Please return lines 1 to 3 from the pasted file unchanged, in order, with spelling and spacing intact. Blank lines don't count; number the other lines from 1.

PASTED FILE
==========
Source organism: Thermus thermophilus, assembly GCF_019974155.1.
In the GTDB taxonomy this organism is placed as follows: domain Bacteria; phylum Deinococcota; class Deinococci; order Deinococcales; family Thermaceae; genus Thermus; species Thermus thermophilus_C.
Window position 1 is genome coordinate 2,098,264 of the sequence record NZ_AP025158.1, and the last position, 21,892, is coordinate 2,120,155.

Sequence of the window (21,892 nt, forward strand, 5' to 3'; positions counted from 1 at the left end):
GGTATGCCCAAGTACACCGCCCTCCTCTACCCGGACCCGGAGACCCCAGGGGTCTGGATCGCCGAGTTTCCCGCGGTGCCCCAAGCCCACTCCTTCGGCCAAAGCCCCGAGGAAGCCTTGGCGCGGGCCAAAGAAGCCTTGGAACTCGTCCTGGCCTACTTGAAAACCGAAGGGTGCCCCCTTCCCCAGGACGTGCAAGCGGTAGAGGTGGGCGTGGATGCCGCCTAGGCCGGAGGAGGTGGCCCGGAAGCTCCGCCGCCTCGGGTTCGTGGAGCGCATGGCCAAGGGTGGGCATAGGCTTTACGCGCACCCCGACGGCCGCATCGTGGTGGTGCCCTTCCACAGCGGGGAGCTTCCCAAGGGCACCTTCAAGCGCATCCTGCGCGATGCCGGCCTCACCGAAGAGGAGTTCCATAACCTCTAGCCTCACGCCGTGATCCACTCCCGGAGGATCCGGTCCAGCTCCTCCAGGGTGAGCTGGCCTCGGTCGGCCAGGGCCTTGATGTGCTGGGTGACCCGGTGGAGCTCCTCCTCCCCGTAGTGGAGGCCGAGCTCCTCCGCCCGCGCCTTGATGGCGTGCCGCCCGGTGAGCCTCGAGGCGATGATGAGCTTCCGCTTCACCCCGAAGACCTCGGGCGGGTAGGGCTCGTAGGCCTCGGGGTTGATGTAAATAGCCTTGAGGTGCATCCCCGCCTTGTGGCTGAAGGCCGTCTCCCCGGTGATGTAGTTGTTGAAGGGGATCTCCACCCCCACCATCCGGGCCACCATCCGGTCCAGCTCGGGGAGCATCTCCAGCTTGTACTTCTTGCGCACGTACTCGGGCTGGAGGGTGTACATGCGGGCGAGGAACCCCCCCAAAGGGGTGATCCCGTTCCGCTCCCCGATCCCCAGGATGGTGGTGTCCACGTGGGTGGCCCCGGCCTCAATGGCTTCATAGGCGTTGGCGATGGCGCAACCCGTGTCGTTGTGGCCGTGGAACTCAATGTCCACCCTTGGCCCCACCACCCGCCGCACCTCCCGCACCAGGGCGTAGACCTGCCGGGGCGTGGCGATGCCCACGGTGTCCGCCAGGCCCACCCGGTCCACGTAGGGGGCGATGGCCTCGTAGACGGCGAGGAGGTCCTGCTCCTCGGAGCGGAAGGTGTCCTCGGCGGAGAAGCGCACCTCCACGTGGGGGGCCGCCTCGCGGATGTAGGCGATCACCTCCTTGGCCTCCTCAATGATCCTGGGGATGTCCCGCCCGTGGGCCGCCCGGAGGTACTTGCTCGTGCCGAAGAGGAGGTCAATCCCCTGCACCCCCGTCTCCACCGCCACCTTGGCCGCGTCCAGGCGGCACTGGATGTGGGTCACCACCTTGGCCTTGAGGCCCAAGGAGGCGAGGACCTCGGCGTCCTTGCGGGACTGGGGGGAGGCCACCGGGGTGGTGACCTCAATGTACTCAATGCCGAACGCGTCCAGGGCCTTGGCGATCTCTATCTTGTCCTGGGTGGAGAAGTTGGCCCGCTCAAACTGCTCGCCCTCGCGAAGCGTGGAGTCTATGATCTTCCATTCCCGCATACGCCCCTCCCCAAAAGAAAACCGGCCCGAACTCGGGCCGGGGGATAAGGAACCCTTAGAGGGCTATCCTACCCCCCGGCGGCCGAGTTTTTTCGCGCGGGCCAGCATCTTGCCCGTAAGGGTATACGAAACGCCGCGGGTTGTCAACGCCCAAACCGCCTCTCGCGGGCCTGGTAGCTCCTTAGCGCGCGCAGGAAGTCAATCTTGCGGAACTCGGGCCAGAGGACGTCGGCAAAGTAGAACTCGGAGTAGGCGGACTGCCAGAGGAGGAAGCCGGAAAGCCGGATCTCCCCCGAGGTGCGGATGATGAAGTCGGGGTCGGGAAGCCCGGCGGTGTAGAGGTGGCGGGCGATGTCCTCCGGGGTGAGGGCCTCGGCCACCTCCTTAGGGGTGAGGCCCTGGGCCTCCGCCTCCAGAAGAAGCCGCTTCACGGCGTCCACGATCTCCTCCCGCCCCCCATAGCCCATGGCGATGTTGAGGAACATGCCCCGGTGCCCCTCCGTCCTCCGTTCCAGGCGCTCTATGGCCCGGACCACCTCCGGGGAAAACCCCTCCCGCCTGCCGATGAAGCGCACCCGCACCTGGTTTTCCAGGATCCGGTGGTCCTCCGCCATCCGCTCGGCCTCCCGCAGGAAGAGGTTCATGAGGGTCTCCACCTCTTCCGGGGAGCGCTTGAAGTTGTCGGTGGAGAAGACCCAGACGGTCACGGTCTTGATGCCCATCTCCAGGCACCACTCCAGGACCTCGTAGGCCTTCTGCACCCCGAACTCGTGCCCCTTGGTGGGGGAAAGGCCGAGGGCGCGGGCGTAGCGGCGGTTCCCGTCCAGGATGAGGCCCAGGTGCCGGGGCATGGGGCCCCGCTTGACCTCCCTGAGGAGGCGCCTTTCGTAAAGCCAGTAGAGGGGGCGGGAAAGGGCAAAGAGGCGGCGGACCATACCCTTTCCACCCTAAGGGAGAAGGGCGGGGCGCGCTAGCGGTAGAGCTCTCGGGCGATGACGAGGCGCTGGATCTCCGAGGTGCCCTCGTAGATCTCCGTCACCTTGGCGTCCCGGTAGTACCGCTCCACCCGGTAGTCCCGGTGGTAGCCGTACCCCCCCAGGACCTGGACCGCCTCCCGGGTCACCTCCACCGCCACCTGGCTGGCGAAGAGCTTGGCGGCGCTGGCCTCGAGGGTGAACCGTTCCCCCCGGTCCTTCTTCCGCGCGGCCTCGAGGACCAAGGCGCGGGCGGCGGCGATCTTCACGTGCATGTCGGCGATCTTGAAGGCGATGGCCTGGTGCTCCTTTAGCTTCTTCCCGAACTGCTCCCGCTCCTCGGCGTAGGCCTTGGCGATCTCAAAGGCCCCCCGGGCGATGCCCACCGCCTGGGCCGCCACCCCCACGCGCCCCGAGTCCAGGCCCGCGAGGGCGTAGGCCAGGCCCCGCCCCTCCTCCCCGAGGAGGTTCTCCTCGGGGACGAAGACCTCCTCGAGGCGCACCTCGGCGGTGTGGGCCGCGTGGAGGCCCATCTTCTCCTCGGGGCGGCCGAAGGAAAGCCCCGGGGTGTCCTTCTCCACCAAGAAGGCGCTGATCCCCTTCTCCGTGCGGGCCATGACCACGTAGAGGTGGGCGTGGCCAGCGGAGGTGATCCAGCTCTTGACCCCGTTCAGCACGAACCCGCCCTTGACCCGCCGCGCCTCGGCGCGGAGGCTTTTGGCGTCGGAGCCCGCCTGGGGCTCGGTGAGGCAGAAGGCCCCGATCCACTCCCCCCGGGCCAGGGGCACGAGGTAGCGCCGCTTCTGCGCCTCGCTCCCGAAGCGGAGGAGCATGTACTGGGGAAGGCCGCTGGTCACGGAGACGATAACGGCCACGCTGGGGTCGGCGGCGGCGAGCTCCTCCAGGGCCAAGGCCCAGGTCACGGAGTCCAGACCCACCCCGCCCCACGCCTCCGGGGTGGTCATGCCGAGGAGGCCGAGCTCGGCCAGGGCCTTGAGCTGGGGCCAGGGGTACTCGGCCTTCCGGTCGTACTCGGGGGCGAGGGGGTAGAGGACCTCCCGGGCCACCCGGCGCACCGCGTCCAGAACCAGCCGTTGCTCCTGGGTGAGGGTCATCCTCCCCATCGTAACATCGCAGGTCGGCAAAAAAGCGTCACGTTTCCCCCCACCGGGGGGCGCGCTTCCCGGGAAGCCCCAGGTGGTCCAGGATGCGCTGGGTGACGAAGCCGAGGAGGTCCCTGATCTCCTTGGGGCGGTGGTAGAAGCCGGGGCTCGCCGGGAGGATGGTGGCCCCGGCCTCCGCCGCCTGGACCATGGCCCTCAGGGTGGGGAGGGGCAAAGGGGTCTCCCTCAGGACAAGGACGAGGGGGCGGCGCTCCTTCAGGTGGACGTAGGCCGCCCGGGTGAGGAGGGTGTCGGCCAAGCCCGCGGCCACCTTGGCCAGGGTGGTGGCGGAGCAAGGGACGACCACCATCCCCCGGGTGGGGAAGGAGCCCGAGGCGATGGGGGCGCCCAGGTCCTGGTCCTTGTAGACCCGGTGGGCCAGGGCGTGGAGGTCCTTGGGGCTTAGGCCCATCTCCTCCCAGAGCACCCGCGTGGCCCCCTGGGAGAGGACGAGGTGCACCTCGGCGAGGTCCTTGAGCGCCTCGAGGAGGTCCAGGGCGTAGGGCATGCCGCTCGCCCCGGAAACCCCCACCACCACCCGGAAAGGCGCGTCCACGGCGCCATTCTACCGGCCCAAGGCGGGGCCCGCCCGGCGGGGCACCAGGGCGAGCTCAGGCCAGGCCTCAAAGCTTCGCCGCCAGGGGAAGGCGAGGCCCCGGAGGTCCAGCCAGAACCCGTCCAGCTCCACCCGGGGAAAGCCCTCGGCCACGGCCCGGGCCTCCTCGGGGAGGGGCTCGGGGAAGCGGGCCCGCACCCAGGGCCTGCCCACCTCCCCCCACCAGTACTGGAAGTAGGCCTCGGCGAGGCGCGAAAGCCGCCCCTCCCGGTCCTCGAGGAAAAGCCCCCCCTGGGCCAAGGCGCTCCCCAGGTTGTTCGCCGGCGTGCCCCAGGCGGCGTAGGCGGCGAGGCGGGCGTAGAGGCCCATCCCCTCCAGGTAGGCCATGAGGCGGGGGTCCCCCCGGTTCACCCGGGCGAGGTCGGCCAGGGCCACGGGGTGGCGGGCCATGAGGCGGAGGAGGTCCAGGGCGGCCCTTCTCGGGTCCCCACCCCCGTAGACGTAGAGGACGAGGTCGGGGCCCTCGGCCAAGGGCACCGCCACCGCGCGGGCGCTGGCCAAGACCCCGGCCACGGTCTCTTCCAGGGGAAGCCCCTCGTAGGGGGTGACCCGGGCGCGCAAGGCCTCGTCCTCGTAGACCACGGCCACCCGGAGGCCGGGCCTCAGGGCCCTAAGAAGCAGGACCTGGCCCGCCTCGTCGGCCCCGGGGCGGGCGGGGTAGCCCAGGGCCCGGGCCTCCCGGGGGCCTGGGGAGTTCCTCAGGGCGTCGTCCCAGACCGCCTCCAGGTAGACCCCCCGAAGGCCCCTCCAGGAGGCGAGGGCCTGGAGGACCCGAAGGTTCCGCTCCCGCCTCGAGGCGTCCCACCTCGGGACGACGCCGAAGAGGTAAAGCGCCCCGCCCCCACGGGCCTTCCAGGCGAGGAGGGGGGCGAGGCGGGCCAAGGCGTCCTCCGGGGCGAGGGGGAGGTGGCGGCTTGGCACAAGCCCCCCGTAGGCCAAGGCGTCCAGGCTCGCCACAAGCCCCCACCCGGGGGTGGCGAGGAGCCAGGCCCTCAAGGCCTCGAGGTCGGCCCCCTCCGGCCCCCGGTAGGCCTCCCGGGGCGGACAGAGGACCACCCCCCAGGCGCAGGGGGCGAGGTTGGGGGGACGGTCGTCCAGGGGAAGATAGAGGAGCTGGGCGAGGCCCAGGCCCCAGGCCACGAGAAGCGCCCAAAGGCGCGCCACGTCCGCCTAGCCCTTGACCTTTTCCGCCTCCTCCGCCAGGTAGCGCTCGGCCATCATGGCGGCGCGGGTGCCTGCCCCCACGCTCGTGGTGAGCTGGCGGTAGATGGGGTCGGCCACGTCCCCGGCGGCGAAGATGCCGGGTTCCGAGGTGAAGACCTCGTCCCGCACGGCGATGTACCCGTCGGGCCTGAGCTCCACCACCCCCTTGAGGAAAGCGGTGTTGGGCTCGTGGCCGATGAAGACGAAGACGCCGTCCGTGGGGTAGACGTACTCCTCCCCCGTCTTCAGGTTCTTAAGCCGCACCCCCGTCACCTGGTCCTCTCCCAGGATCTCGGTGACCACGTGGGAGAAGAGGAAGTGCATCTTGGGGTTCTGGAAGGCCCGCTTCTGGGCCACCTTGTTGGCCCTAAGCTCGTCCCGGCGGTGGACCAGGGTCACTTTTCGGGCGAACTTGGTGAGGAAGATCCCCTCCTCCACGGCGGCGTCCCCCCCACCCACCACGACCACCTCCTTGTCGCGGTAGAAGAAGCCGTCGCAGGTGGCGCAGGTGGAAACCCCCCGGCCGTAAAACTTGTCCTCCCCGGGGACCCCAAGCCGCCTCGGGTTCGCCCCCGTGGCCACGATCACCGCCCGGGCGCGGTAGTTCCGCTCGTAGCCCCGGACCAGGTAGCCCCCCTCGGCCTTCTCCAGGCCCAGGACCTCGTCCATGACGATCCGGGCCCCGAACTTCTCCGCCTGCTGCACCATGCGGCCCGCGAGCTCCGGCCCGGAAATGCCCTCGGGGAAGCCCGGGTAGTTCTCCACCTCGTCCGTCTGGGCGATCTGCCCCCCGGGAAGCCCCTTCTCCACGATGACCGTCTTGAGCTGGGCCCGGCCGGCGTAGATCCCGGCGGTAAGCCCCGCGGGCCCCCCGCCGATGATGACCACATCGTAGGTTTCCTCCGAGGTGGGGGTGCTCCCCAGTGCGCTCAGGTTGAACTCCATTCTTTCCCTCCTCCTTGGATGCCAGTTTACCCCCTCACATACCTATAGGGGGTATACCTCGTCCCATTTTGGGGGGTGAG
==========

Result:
Source organism: Thermus thermophilus, assembly GCF_019974155.1.
In the GTDB taxonomy this organism is placed as follows: domain Bacteria; phylum Deinococcota; class Deinococci; order Deinococcales; family Thermaceae; genus Thermus; species Thermus thermophilus_C.
Window position 1 is genome coordinate 2,098,264 of the sequence record NZ_AP025158.1, and the last position, 21,892, is coordinate 2,120,155.